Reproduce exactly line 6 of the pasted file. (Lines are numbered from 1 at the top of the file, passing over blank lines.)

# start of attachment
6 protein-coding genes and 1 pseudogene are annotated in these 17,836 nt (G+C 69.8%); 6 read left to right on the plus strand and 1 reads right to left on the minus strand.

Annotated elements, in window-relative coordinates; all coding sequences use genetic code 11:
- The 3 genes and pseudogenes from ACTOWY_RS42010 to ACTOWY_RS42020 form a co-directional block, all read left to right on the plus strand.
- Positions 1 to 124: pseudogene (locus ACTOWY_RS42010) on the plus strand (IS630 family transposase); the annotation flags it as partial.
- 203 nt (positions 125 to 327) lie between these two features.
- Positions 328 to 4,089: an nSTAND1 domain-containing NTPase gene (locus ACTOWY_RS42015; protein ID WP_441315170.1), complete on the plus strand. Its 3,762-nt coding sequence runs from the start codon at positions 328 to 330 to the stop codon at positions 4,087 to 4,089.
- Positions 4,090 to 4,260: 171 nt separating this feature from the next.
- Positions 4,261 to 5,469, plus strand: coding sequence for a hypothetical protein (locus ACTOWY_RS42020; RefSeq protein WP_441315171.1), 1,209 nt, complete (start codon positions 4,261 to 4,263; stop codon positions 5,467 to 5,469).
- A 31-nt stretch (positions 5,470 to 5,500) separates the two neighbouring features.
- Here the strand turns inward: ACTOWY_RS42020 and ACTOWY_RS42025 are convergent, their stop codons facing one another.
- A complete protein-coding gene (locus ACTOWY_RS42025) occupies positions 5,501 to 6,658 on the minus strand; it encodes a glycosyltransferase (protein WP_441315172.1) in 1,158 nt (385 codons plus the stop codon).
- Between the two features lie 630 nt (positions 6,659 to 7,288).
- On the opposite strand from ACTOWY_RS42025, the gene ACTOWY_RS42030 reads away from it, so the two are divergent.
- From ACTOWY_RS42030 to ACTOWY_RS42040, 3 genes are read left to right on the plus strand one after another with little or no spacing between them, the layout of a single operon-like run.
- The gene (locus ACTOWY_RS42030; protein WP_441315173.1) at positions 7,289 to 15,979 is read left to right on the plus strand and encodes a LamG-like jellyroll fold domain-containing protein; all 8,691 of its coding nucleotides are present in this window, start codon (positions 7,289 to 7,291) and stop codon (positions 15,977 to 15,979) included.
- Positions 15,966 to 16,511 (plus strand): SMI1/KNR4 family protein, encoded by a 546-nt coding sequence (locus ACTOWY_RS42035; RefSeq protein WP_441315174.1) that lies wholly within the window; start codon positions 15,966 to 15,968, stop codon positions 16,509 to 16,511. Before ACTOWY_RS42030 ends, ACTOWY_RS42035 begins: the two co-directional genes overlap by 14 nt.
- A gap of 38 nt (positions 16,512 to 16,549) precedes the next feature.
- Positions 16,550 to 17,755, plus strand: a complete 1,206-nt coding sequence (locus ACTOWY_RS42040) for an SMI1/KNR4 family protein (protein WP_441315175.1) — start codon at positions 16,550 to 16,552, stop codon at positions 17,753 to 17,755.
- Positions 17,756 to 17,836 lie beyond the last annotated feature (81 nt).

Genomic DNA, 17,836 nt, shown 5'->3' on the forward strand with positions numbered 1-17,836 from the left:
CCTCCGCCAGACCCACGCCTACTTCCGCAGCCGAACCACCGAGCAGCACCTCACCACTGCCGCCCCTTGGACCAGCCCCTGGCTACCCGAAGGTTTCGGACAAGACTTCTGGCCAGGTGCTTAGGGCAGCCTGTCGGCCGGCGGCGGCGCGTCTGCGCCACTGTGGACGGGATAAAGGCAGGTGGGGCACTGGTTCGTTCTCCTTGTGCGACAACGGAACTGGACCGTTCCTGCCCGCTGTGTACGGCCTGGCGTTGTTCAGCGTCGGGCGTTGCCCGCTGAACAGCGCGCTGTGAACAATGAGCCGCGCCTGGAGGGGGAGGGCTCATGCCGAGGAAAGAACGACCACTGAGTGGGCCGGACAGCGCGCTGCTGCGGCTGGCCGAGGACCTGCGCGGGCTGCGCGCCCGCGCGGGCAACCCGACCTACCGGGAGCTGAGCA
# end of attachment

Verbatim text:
- Positions 328 to 4,089: an nSTAND1 domain-containing NTPase gene (locus ACTOWY_RS42015; protein ID WP_441315170.1), complete on the plus strand. Its 3,762-nt coding sequence runs from the start codon at positions 328 to 330 to the stop codon at positions 4,087 to 4,089.